Dr Farhad Daftary and Dr Gurdofarid Miskinzoda visited Atlanta, Austin and Houston in the USA to launch the first two publications of the Shi‘i Heritage Series. Dr Miskinzoda also visited Nairobi, Kenya, where she conducted further presentations on the Series.
The Ikhwan al-Safaʾ (Brethren of Purity), the anonymous adepts of a tenth-century esoteric fraternity based in Basra and Baghdad, hold an eminent position in the history of science and philosophy in Islam due to the wide reception and assimilation of their monumental encyclopaedia, the Rasa'il Ikhwan al-Safaʾ (Epistles of the Brethren of Purity). This compendium contains fifty-two epistles offering synoptic accounts of the classical sciences and philosophies of the age; divided into four classificatory parts, it treats themes in mathematics, logic, natural philosophy, psychology, metaphysics, and theology, in addition to didactic fables.
The IIS-ISMC Joint Library in Central London warmly invites applications for a five-day workshop entitled Introduction to Arabic Manuscript Studies, led by world expert on Islamic manuscripts Adam Gacek.
The primary focus of the workshop is to provide an overview of writing supports and structures of Islamic manuscripts, bookbinding and decoration, scripts, as well as composition and transmission of texts. The last day will feature a hands-on session where participants will be able to examine rare manuscripts from the Institutes’ collections under the supervision of the instructors.
The workshop is open to suitably qualified academics, scholars and students.
The deadline for applications is March 4, 2016.
The fee for the five-day workshop is £500, with an early bird discount of £50 for bookings received by Friday 29 February 2016.
Applicants should email Walid Ghali at email@example.com with their affiliation and contact details. Payment will be required by bank transfer on successful registration.
Javdan-nama (also known as Javdan-nama-ye kabir or Javdan-nama-ye elahi), the major work of Fadhl-Allah Astarabadi (d. 1394; q.v.), the founder of the Hurufi movement. The title, which can be translated from Persian either as the “Eternal Book” or as the “Book of Eternity”, has been transcribed here as Javdan and not Javidan (although this latter form is more current in Persian and is often used in contemporary literature on the Hurufis), because early Hurufi authors mostly use the form without the “ya” between the “waw” and the “dal”.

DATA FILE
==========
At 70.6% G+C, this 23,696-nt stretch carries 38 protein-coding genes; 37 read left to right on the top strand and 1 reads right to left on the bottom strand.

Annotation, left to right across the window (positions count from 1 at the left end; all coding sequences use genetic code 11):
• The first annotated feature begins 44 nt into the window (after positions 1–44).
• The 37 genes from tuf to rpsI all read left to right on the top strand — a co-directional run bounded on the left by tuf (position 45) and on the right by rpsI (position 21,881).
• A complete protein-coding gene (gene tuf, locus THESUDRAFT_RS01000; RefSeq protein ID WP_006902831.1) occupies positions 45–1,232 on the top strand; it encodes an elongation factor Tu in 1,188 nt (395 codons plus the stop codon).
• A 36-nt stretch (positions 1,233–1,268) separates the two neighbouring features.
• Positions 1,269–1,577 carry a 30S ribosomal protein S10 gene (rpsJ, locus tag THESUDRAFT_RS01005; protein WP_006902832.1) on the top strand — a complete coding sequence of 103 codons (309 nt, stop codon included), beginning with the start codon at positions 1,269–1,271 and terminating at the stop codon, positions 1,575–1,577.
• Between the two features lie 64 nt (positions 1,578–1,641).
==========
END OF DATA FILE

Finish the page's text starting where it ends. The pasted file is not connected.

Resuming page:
The main aim of the publication is to explain how interpreters of the Qur’an have used the actual words of the text to articulate different views and interpretations.
The IIS continued its programme of book launch events and scholar visits in the latter half of 2015, reaching more than 1,500 people across eight countries. Attendees to these events included diplomats, academics and students from leading global universities, as well as members of the Ismaili community in Canada, India, Kenya, Portugal, Tajikistan, the UK and the USA.
This is an edited version of an article that was originally published in the Encyclopaedia Iranica, Vol. XIV, Fasc. 4, p. 349, in December 2008.
Ja‘far b. Manusr al-Yaman was a high-ranking Ismaili author who flourished during the reigns of the first four Fatimid caliphs. His father, Ibn Hawshab (d. 302 AH / 914 CE), originated from a learned Shi‘a family of Kufa, and pioneered the Ismaili da‘wa in Yaman, where his conquests earned him the honorific title of Mansur al-Yaman (Conqueror of Yaman). Ja‘far’s detailed account of his father’s life (Sirat abihi) has been largely preserved through quotations. After Ibn Hawshab’s death, Ja‘far was his only son to remain faithful to the mission (da‘wa).